Burfict is in the lineup now, but given Denver’s ups and downs against zone, there’s little incentive to bring interior pressure. This is especially true when you consider that Denver’s stretch rushing attack naturally targets the perimeter. You can’t play double-A-gap against outside runs—the alignment gives blockers inherently favorable angles. The Bengals won’t even consider these inside blitzes unless it is third-and-10 or further. And in those instances, it makes more sense to keep bodies in coverage, giving the inexperienced Osweiler more to decipher.
Based on how conservative Denver’s approach has been in the three weeks since the upset over New England, it reasons that Gary Kubiak and his staff don’t want to risk putting their QB in long-yardage situations. Osweiler has been used as a complementary player, nothing more. The question this week is whether he’ll complement the offense with more play-action rollouts. That’s Kubiak’s M.O., but we saw little of it against the Steelers. Cincy’s aggressive linebackers and safeties can be over-reactive to misdirection; fake handoffs with bootlegs and crossing patterns would be a good way to attack them.
Bengals Offense vs. Broncos Defense
As for McCarron, presumably the Bengals view him as a complementary player, as well, though technically we don’t yet know for sure. McCarron’s first NFL showing was off the bench two weeks ago versus the Steelers. Evaluate that with a grain of salt because he hadn’t taken many practice reps that week and he was assuming a gameplan that had been built for Dalton. McCarron’s second showing, last week at San Francisco, offered very little to evaluate. Cincinnati’s three touchdowns came on drives that started inside San Francisco’s 40-yard-line, two inside the red zone. And thanks to two connections on deep fly routes (Marvin Jones a 47-yarder and A.J. Green a 37-yarder), the Bengals did not have to attack the intermediate levels with progression reads.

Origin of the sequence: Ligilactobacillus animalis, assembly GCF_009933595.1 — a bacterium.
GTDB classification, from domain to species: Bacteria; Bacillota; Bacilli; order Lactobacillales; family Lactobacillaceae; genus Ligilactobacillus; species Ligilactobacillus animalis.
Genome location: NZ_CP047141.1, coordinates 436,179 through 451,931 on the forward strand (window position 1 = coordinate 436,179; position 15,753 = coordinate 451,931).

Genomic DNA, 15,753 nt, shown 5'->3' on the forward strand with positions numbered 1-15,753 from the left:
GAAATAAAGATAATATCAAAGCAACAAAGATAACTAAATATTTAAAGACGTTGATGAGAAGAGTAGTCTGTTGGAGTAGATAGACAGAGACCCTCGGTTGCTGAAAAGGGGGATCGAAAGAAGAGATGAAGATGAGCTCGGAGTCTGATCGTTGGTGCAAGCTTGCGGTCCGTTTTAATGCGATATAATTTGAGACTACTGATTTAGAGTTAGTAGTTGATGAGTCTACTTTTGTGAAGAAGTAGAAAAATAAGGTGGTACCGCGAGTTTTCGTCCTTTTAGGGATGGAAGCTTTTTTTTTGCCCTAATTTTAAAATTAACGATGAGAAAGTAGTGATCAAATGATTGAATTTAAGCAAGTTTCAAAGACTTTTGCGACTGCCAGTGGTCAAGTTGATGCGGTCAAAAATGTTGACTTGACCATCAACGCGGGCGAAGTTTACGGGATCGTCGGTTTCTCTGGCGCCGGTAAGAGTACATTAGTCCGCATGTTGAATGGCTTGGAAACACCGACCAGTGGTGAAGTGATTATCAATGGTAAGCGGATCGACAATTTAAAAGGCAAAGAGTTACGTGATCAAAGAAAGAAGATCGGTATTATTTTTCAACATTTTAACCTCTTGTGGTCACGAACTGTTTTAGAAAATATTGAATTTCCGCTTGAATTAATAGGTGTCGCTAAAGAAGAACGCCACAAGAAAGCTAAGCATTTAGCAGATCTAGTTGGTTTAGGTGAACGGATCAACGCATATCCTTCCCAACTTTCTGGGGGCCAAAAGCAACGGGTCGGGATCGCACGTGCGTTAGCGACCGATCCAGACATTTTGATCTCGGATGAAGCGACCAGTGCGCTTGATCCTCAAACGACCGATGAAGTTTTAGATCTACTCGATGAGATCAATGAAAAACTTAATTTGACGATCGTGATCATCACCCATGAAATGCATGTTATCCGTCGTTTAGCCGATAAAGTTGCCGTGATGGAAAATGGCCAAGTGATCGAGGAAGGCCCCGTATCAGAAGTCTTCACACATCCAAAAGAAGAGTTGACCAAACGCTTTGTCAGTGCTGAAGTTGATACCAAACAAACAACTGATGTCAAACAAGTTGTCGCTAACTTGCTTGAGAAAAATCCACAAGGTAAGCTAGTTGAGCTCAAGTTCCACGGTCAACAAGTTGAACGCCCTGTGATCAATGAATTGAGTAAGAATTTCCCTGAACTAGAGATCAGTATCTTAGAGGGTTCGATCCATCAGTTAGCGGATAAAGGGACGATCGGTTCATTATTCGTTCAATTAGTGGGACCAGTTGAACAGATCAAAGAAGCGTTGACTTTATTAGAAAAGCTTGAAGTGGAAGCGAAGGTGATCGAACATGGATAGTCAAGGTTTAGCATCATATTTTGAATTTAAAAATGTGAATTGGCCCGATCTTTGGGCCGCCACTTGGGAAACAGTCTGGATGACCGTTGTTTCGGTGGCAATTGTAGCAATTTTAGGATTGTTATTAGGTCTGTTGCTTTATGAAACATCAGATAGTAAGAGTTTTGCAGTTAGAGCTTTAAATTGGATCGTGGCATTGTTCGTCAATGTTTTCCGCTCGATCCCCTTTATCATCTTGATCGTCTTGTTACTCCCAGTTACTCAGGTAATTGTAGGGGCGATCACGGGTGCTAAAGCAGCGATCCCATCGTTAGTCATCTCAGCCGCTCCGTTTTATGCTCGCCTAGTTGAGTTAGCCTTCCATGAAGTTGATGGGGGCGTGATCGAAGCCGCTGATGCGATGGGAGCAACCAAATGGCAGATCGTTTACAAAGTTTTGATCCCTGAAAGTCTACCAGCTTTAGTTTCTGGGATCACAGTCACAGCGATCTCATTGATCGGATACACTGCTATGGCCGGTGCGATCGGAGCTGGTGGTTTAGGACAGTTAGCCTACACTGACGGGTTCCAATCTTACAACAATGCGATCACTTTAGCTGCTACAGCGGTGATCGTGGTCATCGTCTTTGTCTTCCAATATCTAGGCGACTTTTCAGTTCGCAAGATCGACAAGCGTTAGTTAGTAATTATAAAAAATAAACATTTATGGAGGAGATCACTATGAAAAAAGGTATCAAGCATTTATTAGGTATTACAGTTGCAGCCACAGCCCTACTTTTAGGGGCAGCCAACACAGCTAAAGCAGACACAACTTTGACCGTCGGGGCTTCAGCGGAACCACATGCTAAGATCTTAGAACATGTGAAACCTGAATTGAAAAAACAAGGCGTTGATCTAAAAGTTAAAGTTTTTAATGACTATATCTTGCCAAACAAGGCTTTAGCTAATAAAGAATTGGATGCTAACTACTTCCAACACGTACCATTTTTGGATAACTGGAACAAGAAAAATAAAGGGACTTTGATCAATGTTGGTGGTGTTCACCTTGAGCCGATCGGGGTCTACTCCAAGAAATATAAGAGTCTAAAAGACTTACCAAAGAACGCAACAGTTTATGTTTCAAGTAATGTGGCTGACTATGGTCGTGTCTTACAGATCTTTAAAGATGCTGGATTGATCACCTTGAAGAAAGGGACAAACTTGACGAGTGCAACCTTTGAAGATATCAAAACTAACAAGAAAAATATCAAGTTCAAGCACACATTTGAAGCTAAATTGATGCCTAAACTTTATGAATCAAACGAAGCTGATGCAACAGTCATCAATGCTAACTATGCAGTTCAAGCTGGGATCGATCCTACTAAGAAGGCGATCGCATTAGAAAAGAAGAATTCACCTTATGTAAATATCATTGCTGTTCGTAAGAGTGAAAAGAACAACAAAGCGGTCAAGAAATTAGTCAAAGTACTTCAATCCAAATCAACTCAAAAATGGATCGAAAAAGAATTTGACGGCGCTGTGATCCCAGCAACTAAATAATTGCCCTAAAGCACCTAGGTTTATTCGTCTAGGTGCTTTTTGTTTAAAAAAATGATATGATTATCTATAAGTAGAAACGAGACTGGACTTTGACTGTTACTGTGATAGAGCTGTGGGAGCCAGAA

Intermediate progression passes reveal a quarterback’s true makeup. McCarron did have two nice intermediate connections last Sunday: to Jones for 19 yards on a Cover 3 zone-beating combination, and to tight end Tyler Kroft (playing for an injured Tyler Eifert) on a 20-yard touchdown to beat another Cover 3 down the seams. Nice throws these were, but both were largely defined reads, with the play design dictating where the ball went. There’s nothing wrong with that; it just puts a ceiling on a quarterback evaluation. There are still questions to answer about McCarron.
The Bengals won’t see much Cover 3 Monday night. Despite getting torched by the Steelers the previous week in man-to-man, the Broncos should stick with their foundational man-to-man approach. Aqib Talib typically matches up to the opponent’s biggest receiver, with Chris Harris on the quickest. That means Talib will be on A.J. Green and Harris on Jones, leaving Bradley Roby to spar with Mohamed Sanu. All are compelling matchups. And for that matter, so is Denver’s dynamic pass rush against Cincinnati’s stellar veteran offensive line.
Bengals offensive coordinator Hue Jackson has shrewdly given defenses a lot to sort out this season, showing massive pre-snap shifts and various formations, particularly early in games. This week, those formations will feature receivers in motion at the snap or aligned tight to the ball, as opposed to split out wide. That forces defenders to fight through traffic, which is how you defeat man coverage.
People love this part of a game preview, but it’s foolish to dabble in it. If individual predictions were any good in the NFL, this article would have been about either the Steelers or Seahawks.